Submitted to: Journal of Invertebrate Pathology
Publication Type: Peer Reviewed Journal
Publication Acceptance Date: 6/5/2007
Publication Date: 10/4/2007
Citation: Miciele, M.V., Marti, G.A., Tranchida, M.C., Becnel, J.J. 2007. Epizootiological studies of Amblyospora camposi (Microsporidia: Amblyosporidae) in Culex renatoi (Diptera: Culicidae) and Paracyclops fimbriatus fimbriatus (Copepoda: Cyclopidae) in a bromeliad habitat. Journal of Invertebrate Pathology. 94(1):31-37. Interpretive Summary: Naturally occurring protozoan parasites (Microsporidia) of mosquitoes are under study by USDA/ARS scientists to evaluate and develop these disease causing organisms as biological control agents. Microsporidian parasites are known to cause mortality in mosquitoes worldwide and recent advances on fundamental aspects of their life cycles and modes of transmission has led to renewed interest in these pathogens as microbial control agents. This study ahs examined the epizootiology of a mosquito pathogen in field populations of its primary mosquito host and its intermediate host over a 2-year period tounderstand the transmission and survival strategies used by this microsporidium in this specialized habitat. New information obtained here contributes to our basic understanding of these parasites which we hope will assist in the evaluation and development of microsporidia as biocontrol agents.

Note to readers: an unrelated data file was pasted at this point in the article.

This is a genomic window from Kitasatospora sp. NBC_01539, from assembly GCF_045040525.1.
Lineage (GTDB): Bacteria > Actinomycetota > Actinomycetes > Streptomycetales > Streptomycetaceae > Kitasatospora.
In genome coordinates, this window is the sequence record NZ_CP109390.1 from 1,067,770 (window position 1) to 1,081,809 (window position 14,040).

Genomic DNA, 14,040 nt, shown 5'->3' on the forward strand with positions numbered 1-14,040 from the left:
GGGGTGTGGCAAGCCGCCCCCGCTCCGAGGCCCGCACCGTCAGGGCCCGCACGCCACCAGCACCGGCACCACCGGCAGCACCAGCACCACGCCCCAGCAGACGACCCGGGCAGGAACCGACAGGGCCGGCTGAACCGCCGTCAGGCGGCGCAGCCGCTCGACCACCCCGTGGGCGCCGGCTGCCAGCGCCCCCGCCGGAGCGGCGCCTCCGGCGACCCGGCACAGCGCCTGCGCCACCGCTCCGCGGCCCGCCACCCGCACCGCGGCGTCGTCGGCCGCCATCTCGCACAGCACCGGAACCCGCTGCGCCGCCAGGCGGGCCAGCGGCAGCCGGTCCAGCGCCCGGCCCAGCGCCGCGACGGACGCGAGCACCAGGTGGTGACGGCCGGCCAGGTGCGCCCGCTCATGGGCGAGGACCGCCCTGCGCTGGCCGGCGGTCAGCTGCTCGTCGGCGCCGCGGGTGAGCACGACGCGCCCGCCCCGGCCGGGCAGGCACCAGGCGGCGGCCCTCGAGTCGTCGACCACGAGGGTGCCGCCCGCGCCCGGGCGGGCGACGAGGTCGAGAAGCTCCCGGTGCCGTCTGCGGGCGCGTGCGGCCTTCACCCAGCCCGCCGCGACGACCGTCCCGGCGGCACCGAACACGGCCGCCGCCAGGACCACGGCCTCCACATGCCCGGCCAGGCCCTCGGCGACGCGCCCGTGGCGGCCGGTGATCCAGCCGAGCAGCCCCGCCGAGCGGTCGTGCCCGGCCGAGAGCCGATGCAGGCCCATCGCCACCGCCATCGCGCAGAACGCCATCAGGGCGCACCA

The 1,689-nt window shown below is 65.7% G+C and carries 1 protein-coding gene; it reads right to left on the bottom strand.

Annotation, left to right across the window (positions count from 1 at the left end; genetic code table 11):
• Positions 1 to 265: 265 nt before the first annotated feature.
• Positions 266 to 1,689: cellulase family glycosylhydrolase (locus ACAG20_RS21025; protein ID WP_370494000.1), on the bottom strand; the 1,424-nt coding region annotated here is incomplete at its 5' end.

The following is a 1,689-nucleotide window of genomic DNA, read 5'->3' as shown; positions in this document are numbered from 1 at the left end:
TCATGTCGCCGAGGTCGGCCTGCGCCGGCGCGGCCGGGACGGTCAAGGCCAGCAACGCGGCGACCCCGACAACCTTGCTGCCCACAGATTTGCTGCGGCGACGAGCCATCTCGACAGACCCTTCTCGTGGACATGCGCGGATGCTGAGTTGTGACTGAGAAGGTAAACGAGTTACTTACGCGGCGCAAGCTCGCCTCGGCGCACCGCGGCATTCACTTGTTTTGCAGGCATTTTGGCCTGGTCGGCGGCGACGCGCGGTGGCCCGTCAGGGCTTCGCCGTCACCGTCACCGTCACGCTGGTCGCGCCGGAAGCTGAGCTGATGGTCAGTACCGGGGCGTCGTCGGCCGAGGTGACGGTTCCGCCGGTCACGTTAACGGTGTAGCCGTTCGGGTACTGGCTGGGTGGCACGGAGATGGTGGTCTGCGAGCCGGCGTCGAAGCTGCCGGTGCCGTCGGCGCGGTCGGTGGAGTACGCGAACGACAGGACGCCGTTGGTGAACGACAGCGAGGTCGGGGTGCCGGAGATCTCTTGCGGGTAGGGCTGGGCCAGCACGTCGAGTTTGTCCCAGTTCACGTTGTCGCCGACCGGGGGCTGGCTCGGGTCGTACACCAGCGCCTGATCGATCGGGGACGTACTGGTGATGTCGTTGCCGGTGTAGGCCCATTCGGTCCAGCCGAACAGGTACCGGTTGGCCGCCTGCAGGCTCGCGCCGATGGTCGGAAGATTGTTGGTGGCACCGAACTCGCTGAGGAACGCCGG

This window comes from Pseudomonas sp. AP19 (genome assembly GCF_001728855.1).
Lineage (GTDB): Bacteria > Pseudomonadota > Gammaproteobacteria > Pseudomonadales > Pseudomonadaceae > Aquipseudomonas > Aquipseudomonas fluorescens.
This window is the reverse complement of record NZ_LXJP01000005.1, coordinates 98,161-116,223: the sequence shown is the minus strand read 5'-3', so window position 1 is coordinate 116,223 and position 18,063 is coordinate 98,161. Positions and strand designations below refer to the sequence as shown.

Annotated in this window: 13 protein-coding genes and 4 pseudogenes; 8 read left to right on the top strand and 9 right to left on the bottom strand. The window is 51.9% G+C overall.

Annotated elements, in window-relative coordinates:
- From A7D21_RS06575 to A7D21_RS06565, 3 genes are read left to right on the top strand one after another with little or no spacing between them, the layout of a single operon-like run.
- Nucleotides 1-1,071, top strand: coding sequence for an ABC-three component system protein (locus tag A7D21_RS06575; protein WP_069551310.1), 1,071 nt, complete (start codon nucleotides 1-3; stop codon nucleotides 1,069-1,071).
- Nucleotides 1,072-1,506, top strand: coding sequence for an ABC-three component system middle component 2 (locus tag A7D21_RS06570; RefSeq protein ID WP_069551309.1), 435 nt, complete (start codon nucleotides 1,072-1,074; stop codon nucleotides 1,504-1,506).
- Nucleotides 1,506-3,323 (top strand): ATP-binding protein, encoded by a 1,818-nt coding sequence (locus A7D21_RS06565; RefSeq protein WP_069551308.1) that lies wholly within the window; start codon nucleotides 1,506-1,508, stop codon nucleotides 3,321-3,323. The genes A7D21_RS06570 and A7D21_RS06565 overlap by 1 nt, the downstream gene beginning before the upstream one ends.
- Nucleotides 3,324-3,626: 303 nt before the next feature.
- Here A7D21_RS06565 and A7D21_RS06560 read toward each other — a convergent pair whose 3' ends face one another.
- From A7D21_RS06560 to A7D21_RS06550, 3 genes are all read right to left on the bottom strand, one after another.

Technical Abstract: The epizootiology of Amblyospora camposi was studied in a natural population of Culex renatoi, a bromeliad-inhabiting mosquito, and its intermediate host, Paracyclops fimbriatus fimbriatus, over a 2-year period. Twenty Eryngium cabrerae plants were sampled monthly from January 2003 to January 2005 and the prevalence of A. camposi in P. f. fimbriatus and Cx. renatoi populations was determined. The monthly prevalence rates of meiospore infections in Cx. renatoi larvae never exceeded 5,5% and was detected in 50% of the monthly samples. Meiospores were available in plants over the course of the study at a mean concentration of 2 x 10 4 meiospores/ml. Within each plant the parasite was maintained by horizontal transmission. P. f. fimbriatus with vegetative stages and mature spores were found regularly in bromeliads suggesting efficient meiospore infectivity to field copepod populations. The mean concentration of spores from copepods found in plants was 8 x 10 2 spores/ml. Infections in copepods were detected in 54% of the monthly samples with a prevalence rate ranging from 0,55 to 17,4% and an overall average of 5,1%. Vegetative stages in fourth instar mosquito larvae (probably derived from the horizontal pathway via spores formed in copepods) were detected in 12.5% of the monthly samples with an overall prevalence rate of 1,1%. Infections in female and male adults were detected in 20,8% of the monthly samples with an overall average of 4,1% and 6,8% respectively.